With almost one death a day, Wadala Railway Station in Mumbai is one of India’s most dangerous. Railway officials have struggled for years to reduce the number of people hit by trains as they tried to cross the tracks. Jaimit Doshi, who tipped the Nudge blog off to this example, says railways used heavy fines without much success — possibly because the people who walked along the tracks couldn’t afford them in the first place. Typically, the only warning walkers have had was shouting from residents in nearby slums that a train was headed their way.
Enter a choice architecture firm called Final Mile that pays its bills through retail consumer behavior consulting. After spending some time hanging out around the tracks, the firm came up with a sequence of three nudges, each designed to address a piece of the decision making process. Final Mile painted the track sleepers yellow to help people better judge the speed of the trains. It installed whistle boards at bends, telling train operators to whistle twice. (The boards had to be made of material not valuable enough to steal.) And finally, at the point on the tracks where the most people crossed, they posted a giant photo (shown below) of a man being run over by a train. Frightening.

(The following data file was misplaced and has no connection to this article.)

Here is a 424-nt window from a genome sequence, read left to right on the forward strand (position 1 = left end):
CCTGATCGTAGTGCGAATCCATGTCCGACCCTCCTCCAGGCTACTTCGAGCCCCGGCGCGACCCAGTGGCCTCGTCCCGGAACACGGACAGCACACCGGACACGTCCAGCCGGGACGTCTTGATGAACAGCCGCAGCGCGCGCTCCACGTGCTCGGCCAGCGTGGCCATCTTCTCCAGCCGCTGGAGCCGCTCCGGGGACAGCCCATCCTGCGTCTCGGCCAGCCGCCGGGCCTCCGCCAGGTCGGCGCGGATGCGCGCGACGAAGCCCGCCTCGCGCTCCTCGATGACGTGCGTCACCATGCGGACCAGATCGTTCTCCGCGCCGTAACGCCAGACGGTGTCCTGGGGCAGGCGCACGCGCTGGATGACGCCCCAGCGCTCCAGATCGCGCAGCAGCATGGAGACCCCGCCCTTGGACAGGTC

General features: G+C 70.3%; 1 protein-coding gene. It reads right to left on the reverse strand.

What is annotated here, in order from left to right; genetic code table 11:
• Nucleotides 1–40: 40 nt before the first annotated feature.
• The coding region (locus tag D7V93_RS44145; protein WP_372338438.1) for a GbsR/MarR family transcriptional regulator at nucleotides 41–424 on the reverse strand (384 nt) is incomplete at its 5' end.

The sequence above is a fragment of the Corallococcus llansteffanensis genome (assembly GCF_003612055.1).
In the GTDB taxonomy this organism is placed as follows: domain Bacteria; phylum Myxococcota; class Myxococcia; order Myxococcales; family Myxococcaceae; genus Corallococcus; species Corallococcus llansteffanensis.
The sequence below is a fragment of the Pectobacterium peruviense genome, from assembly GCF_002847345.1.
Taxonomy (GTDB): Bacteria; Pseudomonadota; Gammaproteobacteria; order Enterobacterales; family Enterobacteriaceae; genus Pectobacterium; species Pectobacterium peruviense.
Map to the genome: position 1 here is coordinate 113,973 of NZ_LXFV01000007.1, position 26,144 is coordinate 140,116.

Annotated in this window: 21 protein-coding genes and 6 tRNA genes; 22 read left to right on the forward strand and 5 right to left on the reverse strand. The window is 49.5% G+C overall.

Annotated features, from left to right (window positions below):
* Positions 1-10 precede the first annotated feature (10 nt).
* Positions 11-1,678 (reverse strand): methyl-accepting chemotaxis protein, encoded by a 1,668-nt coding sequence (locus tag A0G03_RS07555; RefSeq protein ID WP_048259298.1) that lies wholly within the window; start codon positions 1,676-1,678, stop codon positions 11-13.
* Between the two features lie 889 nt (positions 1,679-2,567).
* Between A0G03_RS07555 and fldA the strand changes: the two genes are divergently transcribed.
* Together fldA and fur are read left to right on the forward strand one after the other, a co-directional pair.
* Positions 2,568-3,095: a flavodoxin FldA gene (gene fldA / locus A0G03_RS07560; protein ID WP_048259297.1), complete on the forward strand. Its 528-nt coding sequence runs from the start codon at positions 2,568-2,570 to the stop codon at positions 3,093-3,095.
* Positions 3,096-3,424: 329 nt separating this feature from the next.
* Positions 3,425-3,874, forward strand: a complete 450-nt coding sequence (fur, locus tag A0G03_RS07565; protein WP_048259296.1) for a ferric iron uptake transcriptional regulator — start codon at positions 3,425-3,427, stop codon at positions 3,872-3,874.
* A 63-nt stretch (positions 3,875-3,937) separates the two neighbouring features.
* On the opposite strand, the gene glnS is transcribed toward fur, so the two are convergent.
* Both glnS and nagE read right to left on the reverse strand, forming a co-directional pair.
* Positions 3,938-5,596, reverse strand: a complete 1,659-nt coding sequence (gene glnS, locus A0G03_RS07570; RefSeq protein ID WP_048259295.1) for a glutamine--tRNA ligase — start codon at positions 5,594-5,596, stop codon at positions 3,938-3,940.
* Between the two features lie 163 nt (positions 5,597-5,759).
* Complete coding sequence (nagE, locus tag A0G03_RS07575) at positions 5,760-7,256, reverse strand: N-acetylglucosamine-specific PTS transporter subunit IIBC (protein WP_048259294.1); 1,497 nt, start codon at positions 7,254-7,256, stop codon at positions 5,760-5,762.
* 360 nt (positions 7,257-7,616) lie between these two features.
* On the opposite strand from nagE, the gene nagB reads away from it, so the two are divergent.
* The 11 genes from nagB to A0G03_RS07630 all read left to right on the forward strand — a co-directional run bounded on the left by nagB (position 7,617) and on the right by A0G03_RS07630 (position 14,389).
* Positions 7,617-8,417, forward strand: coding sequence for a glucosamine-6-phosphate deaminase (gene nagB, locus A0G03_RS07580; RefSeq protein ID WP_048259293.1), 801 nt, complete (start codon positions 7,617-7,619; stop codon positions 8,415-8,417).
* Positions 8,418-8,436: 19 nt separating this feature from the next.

“It’s intended to elicit an appropriate emotional memory,” Krishnamurthy says. “We look to faces to figure out situations, so his face is central. We repeated the image, because it catches the eye. And it has to be life-size, not larger than life, because it shouldn’t intrude into the conscious. It should work at an unconscious level.”
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